When you think of the face of depression, what image comes into focus? An emo teenager? A new mom? Is it The Rock? My guess is probably not the last one.
Despite his macho demeanor and rock solid physique, Dwayne “The Rock” Johnson proves that anyone can fall victim to depression’s grip. In a recent article by Global News, he states matter-of-factly, “Depression never discriminates.”
Following a career-ending football injury, and his mother’s attempted suicide when he was a teenager, Johnson struggled with mental illness. “I was devastated and depressed. I reached a point where I didn’t want to do a thing or go anywhere. I was crying constantly. Struggle and pain is real.”
By sharing his experience, Johnson demonstrates that anyone can be vulnerable to depression and mental illness. Depression doesn’t care if you are famous, or manly. It doesn’t care if you are kind or cruel. It doesn’t matter how good your life appears to be.
I know this because I began my journey with depression in kindergarten. Once so outgoing, my mother feared I might be kidnapped, foiled by my unhindered willingness to befriend anyone on the street; I suddenly became withdrawn and sullen. My kindergarten report card is filled with comments about my quiet and sensitive nature. Teacher-speak for painfully, pathologically shy.
Where a year before I had taken the hand of a homeless man on the street, fully comfortable walking off with him before my mother yanked me back, I now struggled to ask permission to use the washroom.
Nothing had happened. I was not abused. I was not bullied to any meaningful extent. Nothing specific had triggered the change, it just happened, like a switch being flicked. And it never switched back.
I spent my childhood years, followed by my adolescent years, followed by my young adult years under a cloud of depression and anxiety. It informed my every move, and never offered respite. Ever-present, like any other chronic condition, it became so ingrained in my life that I legitimately don’t remember what it feels like to live without it.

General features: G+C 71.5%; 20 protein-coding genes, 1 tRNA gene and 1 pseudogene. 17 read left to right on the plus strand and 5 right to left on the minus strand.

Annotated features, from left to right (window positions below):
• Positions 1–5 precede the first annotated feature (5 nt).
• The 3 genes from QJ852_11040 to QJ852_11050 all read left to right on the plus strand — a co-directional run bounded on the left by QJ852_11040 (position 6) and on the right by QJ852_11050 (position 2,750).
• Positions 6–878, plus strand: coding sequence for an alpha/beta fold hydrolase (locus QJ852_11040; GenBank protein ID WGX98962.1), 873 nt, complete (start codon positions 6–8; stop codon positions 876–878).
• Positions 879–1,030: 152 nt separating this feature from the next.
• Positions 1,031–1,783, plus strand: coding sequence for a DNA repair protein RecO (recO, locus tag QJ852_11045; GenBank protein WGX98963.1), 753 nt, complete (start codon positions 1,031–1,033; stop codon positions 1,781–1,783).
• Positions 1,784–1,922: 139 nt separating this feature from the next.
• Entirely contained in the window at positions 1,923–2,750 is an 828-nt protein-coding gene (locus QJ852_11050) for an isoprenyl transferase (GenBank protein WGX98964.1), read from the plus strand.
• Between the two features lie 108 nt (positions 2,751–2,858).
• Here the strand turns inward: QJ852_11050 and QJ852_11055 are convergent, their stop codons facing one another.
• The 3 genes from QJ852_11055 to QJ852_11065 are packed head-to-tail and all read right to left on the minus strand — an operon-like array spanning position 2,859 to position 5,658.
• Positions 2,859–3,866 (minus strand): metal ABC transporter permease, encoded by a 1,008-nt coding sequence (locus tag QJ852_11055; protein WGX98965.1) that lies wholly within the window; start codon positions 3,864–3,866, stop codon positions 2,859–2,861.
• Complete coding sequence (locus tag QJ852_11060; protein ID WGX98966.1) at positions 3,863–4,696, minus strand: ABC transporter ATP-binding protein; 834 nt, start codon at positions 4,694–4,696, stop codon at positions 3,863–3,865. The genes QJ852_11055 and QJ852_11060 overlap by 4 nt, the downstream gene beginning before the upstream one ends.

My type of depression is Dysthymia. I’m functional. I’m just never happy for a sustained amount of time, and always feel on edge. With the approach of middle-age, and some life-stressors, I’ve added episodes of Double-Depression to the mix. It’s a really cute name for an awful affliction. Double-Depression is when major depressive episodes (the type of depression most people think of) overlaps with the perpetual ennui of Dysthymia. I’m less functional during those times. Mostly, all I want is sleep and solitude; just to be alone with my despair.
Those periods are mercifully not frequent, but I never know when they will sneak up on me, slithering like a snake in the grass at my picnic. I never know, because there isn’t a trigger. That’s the thing with depression: it just is. You don’t need to be depressed about something, you can simply just be depressed.
I had an idyllic childhood. Two loving parents in a happy marriage, upper-middle-class household. I went to a great school with great teachers. I was never treated poorly by anyone, I suffered no traumas. I was safe, I was secure, and I was loved and well-cared-for. I had no “reason” to be depressed – but it came for me anyway.
There is some guilt that comes with that. I have often looked at people who have been dealt a far worse hand than I, and I feel shame that they carry on while I am paralyzed by my own thoughts alone. It sometimes feels that I am unworthy of being depressed. I have not earned my right to my depression.
But that is faulty thinking, no-doubt fueled by a brain that runs on disordered thoughts to begin with. I’m no more depressed about something than a diabetic is diabetic about something. It’s an illness, and its arrival was beyond my control.
By lending his face and his image to the condition, The Rock has used his super-human strength to chip away at the bedrock of stigma that surrounds depression. He is rich. He is famous. He masculine. And none of that mattered.
He encourages people suffering in silence to come forward, particularly men who he acknowledges tend to hold it in. He urges us to be aware of the people in our lives who may be wearing a mask to cover the pain. “The key is to not be afraid to open up – [And] we’ve always got to do our best to pay attention when other people are in pain.”
It took me a long time to share my story, too.
I feared judgment, or even employment complications, from people who didn’t understand how functional depression worked. I’m not scared to talk anymore.
I want others to know they aren’t alone, and that there are people out there who understand.
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